Largely due to Western influence, the Palestine investigation remains unexecuted. The Trump administration exercised enormous pressure on the court and imposed sanctions on its personnel, including former Prosecutor Bensouda.

Even though the Biden administration lifted the sanctions, it continues to oppose any ICC role in Palestine - while actively empowering the court for Ukraine. Washington also came out against Al Jazeera for taking the murder of its Palestinian-American reporter, Shireen Abu Akleh, to the international court.

Germany, another engine behind the Putin indictment, also sought to block the ICC Palestine investigation on jurisdiction grounds.


This week and shortly after hosting an international war crimes meeting to boost support for the ICC, the UK issued a policy paper in which it pledged to tackle “the disproportionate focus on Israel" in international organisations. It renewed its rejection of Israel’s referral to the ICC, calling it “an inappropriate course…that undermines the efforts to achieve a settlement” between Israel and the Palestinians.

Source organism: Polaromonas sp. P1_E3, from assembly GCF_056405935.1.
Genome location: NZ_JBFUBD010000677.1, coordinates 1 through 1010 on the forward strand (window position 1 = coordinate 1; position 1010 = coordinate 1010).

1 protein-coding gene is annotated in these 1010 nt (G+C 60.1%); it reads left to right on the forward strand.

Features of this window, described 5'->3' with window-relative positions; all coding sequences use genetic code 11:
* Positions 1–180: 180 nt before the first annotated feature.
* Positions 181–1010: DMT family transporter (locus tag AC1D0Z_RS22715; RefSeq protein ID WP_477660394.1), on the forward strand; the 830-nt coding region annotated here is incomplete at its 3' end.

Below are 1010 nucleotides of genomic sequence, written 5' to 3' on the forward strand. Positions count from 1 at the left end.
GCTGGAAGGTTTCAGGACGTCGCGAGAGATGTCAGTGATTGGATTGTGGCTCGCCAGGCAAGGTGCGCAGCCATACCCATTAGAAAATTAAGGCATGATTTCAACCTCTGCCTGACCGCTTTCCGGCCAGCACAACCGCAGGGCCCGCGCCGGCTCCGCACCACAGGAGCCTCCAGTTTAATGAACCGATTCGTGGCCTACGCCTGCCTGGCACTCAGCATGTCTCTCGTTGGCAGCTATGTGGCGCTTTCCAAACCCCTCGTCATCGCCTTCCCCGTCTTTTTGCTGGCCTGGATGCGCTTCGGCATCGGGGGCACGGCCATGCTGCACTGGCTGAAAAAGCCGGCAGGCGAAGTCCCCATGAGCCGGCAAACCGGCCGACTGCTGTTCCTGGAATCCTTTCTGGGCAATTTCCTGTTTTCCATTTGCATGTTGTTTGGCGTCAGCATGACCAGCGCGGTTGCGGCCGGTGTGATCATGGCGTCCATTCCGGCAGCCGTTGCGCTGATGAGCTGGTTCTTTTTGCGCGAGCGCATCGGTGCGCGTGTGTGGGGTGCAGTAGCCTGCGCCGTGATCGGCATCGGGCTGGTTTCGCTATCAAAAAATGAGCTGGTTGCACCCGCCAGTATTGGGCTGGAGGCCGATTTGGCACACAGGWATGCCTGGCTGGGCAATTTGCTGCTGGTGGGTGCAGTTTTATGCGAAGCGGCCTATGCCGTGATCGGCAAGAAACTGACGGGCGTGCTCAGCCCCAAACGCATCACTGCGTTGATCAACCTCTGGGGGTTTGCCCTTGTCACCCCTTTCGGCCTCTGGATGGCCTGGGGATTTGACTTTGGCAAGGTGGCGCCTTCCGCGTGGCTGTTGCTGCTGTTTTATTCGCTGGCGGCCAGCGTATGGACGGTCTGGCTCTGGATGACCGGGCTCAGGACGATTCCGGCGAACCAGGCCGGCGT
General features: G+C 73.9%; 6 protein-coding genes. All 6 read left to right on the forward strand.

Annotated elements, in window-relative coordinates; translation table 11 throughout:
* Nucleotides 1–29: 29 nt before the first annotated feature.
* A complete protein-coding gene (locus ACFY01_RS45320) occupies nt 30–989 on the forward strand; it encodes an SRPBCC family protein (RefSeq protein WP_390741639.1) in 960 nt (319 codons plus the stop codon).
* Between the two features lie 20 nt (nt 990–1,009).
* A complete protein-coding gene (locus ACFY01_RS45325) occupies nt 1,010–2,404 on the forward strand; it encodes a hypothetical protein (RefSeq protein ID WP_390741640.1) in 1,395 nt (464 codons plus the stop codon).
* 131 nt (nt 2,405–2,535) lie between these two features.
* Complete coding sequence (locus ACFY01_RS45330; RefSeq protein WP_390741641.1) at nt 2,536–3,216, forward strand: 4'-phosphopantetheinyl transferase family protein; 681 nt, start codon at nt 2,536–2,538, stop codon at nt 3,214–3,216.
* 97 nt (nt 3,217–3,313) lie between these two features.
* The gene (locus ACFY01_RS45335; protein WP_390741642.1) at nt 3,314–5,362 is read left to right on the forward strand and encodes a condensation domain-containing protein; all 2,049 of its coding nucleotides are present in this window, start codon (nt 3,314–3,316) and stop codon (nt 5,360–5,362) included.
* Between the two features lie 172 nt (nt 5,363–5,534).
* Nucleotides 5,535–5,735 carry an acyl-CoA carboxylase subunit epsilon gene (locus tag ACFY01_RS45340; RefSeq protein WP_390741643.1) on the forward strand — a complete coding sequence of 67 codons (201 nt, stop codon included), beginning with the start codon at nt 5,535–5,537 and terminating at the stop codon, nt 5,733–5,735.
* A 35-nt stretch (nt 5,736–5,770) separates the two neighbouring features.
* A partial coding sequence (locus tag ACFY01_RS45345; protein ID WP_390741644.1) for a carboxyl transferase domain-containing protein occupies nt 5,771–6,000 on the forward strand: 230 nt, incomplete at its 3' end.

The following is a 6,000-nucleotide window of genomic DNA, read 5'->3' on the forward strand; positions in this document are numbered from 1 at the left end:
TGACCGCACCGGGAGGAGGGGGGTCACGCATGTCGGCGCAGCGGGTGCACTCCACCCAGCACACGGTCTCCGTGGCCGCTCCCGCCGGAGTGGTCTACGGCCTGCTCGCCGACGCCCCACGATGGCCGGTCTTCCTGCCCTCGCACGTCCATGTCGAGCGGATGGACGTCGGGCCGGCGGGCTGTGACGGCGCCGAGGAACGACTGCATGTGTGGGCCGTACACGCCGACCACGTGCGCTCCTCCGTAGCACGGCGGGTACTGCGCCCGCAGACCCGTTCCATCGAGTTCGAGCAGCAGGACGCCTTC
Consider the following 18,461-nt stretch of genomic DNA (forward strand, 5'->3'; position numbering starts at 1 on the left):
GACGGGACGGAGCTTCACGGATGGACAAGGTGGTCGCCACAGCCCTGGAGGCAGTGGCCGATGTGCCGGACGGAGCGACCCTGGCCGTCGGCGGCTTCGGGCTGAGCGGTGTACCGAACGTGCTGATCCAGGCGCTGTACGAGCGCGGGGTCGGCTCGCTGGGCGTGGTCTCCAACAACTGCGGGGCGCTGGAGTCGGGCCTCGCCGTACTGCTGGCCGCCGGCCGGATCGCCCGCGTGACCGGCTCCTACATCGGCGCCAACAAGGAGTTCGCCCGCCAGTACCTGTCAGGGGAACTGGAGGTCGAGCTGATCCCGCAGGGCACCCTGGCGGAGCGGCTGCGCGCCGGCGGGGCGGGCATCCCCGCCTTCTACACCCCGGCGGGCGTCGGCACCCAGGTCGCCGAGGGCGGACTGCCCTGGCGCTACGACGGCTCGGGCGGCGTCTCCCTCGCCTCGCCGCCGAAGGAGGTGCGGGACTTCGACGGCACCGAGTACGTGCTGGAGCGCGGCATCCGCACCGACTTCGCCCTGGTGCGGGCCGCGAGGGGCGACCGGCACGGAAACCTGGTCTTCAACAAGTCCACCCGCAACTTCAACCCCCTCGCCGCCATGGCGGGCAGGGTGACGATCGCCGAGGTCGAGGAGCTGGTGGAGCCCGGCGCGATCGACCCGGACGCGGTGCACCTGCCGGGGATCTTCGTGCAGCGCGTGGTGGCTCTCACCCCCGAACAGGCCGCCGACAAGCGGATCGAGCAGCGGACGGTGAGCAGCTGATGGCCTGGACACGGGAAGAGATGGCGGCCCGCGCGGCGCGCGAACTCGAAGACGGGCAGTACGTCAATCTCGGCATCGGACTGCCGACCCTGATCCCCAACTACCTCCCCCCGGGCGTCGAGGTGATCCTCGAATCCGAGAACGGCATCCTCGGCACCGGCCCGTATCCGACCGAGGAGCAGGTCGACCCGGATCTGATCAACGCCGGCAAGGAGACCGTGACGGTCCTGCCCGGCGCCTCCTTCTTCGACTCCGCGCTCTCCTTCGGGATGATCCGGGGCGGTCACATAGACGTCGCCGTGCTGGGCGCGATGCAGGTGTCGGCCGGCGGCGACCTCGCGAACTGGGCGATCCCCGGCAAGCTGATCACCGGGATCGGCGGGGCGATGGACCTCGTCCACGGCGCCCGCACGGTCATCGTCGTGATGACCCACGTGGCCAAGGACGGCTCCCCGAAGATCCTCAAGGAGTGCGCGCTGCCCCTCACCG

Albeit riddled with jurisdictional obstacles, the meaning of the ICC’s rulings against Putin or any other officials lies primarily in a baseline international assumption about a type of cross-border accountability that helps - theoretically - to promote adherence to human rights standards and has been shown to increase the number of universal jurisdiction cases.

But for the ICC to preserve long-term integrity, let alone a sustainable justice ecosystem, the double standards and victim hierarchy must be tackled more diligently.

It starts by holding accountable powerful Western actors and their allies, not just their designated enemies and weak states.

Dr Emad Moussa is a researcher and writer who specialises in the politics and political psychology of Palestine/Israel.

Follow him on Twitter: @emadmoussa

Have questions or comments? Email us at: editorial-english@newarab.com

Opinions expressed in this article remain those of the author and do not necessarily represent those of The New Arab, its editorial board or staff.